The brand is formerly known as Aunt Jemima finally has a new name: Pearl Milling Company.
In a statement released on Tuesday, PepsiCo, which owns the Quaker Oats brand, explained the story behind the new name.
“Though new to store shelves, Pearl Milling Company was founded in 1888 in St. Joseph, Missouri, and was the originator of the iconic self-rising pancake mix that would later become known as Aunt Jemima,” the statement reads.
The longtime brand announced they would remove the outdated image of Aunt Jemima at the end of 2020, with the name change happening at a later date. The new logo is slated to appear on store shelves in June 2021.
“We recognize Aunt Jemima’s origins are based on a racial stereotype,” Kristin Kroepfl, vice president and chief marketing officer of Quaker Foods North America, said in a statement to NBC News last year. “While work has been done over the years to update the brand in a manner intended to be appropriate and respectful, we realize those changes are not enough.”
The history of Aunt Jemima is somewhat muddled, but in a 2015 piece for The New York Times, Riché Richardson, an associate professor of African American literature in the Africana Studies and Research Center at Cornell University, explained the brand’s name and original logo were inspired by a minstrel song about a “mammy” caricature, “Old Aunt Jemima.”
“It’s an image that hearkens back to the antebellum plantation,” Richardson told Sheinelle Jones on TODAY last summer. “Aunt Jemima is that kind of stereotype that is premised on this idea of Black inferiority and otherness. It is urgent to expunge public spaces of a lot of these symbols that for some people are triggering and represent terror and abuse.”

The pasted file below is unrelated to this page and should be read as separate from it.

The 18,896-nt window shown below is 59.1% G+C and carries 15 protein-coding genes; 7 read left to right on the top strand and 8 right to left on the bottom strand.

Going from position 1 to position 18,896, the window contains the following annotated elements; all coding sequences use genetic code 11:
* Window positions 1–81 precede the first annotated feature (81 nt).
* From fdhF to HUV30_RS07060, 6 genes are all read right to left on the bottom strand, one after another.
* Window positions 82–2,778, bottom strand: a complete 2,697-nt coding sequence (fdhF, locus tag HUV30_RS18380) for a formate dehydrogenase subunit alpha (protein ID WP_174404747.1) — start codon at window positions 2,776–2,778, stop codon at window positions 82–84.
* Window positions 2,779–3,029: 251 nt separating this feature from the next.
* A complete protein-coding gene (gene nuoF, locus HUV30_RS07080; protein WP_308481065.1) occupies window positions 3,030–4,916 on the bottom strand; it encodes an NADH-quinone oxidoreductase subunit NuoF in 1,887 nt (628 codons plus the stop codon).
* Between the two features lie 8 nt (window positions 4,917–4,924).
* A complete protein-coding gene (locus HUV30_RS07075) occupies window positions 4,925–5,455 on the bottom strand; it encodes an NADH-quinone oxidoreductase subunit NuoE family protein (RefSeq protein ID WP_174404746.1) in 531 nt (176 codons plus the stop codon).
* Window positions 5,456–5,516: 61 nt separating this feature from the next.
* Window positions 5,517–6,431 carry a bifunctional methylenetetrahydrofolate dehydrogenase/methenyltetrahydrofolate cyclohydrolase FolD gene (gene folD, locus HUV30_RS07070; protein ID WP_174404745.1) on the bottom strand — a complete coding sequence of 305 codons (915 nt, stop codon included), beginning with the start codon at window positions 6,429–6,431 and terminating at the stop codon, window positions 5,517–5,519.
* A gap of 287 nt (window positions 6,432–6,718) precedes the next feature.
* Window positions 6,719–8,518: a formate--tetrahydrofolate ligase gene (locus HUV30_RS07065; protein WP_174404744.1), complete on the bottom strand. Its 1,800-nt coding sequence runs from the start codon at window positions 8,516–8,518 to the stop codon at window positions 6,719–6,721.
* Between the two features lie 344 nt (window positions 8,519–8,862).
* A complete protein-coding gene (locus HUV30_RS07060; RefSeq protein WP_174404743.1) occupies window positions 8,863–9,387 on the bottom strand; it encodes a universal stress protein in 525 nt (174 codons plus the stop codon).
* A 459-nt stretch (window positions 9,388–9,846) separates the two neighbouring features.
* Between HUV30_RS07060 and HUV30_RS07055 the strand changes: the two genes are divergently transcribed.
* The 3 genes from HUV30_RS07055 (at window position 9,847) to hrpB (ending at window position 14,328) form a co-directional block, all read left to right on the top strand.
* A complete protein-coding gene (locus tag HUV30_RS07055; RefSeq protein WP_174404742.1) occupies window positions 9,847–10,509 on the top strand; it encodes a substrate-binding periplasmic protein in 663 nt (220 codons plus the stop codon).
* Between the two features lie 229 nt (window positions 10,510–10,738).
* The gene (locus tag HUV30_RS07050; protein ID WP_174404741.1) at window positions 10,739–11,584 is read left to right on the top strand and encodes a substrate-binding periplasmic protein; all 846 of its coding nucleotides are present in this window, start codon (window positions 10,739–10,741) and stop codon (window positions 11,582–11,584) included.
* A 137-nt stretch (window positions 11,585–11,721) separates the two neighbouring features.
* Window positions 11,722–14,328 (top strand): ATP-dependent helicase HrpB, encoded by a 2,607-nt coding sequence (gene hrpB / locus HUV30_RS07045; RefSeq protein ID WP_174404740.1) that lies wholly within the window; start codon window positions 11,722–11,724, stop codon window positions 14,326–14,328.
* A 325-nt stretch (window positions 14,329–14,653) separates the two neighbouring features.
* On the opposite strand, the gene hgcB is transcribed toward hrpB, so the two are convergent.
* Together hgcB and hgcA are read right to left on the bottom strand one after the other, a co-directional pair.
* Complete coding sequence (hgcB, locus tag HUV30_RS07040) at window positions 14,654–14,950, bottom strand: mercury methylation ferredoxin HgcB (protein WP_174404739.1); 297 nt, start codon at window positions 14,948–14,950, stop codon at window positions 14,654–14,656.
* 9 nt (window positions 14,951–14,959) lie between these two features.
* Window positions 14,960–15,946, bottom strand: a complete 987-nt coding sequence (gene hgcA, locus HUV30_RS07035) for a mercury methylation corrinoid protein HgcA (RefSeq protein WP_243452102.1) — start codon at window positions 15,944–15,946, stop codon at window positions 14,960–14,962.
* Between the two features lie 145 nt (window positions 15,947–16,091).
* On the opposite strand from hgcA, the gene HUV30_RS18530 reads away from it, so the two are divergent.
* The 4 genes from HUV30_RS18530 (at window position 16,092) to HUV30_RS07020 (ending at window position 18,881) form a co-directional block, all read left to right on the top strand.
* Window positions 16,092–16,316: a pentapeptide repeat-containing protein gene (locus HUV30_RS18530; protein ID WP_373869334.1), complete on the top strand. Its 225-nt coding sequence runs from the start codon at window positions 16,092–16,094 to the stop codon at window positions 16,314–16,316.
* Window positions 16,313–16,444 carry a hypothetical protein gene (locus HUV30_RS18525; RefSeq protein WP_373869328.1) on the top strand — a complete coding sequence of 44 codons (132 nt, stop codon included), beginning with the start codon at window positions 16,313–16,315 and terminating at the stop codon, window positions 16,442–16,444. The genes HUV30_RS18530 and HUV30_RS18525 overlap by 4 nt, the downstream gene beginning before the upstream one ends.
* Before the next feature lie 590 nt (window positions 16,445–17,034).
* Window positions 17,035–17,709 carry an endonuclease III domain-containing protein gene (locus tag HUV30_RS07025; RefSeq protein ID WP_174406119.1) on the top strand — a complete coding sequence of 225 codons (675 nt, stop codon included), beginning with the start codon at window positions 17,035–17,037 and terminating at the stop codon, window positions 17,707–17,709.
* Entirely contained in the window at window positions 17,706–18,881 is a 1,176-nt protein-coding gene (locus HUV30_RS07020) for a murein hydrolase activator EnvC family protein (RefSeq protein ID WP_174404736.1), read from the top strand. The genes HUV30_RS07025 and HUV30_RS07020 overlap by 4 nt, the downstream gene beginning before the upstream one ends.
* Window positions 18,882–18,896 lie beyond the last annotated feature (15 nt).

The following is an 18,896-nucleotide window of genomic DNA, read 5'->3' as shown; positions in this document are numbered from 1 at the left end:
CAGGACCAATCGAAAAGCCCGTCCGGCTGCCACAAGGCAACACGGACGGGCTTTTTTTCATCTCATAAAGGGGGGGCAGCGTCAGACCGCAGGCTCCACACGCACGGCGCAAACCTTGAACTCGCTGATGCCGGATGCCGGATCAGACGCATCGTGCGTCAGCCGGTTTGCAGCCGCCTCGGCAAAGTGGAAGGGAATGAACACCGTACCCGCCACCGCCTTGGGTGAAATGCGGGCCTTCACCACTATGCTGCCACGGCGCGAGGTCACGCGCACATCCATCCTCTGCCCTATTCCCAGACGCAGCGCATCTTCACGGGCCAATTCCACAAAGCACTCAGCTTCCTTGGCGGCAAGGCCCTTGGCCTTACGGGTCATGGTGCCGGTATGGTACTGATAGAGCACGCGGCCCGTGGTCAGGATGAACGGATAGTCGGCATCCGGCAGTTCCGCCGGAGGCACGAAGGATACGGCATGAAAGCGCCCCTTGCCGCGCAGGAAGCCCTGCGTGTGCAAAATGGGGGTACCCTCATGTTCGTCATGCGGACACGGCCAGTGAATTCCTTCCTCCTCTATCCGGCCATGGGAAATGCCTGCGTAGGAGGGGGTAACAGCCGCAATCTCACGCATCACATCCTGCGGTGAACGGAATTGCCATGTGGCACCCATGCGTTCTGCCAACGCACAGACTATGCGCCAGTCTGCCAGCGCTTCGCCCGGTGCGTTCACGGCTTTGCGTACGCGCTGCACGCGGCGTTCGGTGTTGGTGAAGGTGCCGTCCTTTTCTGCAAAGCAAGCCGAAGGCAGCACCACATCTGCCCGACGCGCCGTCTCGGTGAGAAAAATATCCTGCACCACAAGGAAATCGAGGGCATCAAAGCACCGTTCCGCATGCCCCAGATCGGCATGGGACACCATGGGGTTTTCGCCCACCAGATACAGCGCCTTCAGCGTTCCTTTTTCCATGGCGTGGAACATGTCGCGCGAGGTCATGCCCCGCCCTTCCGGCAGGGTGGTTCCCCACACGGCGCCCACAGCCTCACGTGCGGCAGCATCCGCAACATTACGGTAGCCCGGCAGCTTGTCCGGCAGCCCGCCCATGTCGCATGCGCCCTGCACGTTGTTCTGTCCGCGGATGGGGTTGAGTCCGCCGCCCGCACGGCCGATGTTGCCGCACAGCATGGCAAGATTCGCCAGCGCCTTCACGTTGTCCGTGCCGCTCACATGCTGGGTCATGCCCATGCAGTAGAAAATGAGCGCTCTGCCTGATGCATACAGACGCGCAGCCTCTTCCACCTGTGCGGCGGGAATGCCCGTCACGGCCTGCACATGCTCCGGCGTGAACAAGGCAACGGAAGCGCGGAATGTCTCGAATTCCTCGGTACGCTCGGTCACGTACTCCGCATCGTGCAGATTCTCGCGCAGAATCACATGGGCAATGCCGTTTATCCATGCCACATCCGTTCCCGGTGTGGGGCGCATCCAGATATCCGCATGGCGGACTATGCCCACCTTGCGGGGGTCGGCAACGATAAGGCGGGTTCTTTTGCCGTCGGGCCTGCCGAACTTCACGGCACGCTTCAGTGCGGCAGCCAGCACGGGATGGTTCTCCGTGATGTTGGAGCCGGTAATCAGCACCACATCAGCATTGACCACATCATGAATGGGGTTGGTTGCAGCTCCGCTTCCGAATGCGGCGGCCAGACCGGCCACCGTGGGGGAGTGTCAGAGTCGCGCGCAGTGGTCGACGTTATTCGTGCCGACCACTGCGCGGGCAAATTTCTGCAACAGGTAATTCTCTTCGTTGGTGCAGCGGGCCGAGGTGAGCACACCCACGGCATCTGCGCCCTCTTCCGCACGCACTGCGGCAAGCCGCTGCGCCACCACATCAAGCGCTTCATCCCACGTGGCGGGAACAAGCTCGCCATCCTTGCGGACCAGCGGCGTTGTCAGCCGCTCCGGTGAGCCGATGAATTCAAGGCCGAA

For decades, Aunt Jemima product packaging has featured images of a smiling Black woman, and for years, that image has been criticized for depicting a racist “mammy” stereotype dating back to slavery.
While the company made changes to the character over the years — including removing the character’s kerchief — amid the country’s racial reckoning following the killing of George Floyd, Quaker Oats representatives said the Aunt Jemima brand had “not progressed enough.”
“We are starting by removing the image and changing the name. We will continue the conversation by gathering diverse perspectives from both our organization and the Black community to further evolve the brand and make it one everyone can be proud to have in their pantry,” Kroepfl said.
The rebranded Pearl Milling Company said in a statement that the new name was workshopped with “consumers, employees, external cultural and subject-matter experts, and diverse agency partners,” and “developed with inclusivity in mind.” It also plans to make a $1 million “commitment to empower and uplift Black girls and women.”